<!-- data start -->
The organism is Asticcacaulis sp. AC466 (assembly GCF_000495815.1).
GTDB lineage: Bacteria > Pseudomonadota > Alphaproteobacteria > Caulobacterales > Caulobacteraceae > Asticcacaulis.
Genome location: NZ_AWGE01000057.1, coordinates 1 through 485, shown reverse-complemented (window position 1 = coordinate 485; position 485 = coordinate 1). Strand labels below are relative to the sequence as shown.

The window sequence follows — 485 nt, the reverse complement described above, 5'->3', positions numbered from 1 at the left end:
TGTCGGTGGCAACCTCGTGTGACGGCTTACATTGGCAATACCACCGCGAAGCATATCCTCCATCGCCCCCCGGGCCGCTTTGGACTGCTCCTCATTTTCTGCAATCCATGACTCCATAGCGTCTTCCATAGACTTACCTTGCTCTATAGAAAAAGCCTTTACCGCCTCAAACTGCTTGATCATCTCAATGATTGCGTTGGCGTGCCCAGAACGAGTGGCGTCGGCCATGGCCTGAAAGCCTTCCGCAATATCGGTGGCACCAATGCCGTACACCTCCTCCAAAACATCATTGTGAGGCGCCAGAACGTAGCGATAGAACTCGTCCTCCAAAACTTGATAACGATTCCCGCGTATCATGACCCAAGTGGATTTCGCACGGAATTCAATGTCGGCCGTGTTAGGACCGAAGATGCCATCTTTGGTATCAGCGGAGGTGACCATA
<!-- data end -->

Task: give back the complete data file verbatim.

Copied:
The organism is Asticcacaulis sp. AC466 (assembly GCF_000495815.1).
GTDB lineage: Bacteria > Pseudomonadota > Alphaproteobacteria > Caulobacterales > Caulobacteraceae > Asticcacaulis.
Genome location: NZ_AWGE01000057.1, coordinates 1 through 485, shown reverse-complemented (window position 1 = coordinate 485; position 485 = coordinate 1). Strand labels below are relative to the sequence as shown.

The window sequence follows — 485 nt, the reverse complement described above, 5'->3', positions numbered from 1 at the left end:
TGTCGGTGGCAACCTCGTGTGACGGCTTACATTGGCAATACCACCGCGAAGCATATCCTCCATCGCCCCCCGGGCCGCTTTGGACTGCTCCTCATTTTCTGCAATCCATGACTCCATAGCGTCTTCCATAGACTTACCTTGCTCTATAGAAAAAGCCTTTACCGCCTCAAACTGCTTGATCATCTCAATGATTGCGTTGGCGTGCCCAGAACGAGTGGCGTCGGCCATGGCCTGAAAGCCTTCCGCAATATCGGTGGCACCAATGCCGTACACCTCCTCCAAAACATCATTGTGAGGCGCCAGAACGTAGCGATAGAACTCGTCCTCCAAAACTTGATAACGATTCCCGCGTATCATGACCCAAGTGGATTTCGCACGGAATTCAATGTCGGCCGTGTTAGGACCGAAGATGCCATCTTTGGTATCAGCGGAGGTGACCATA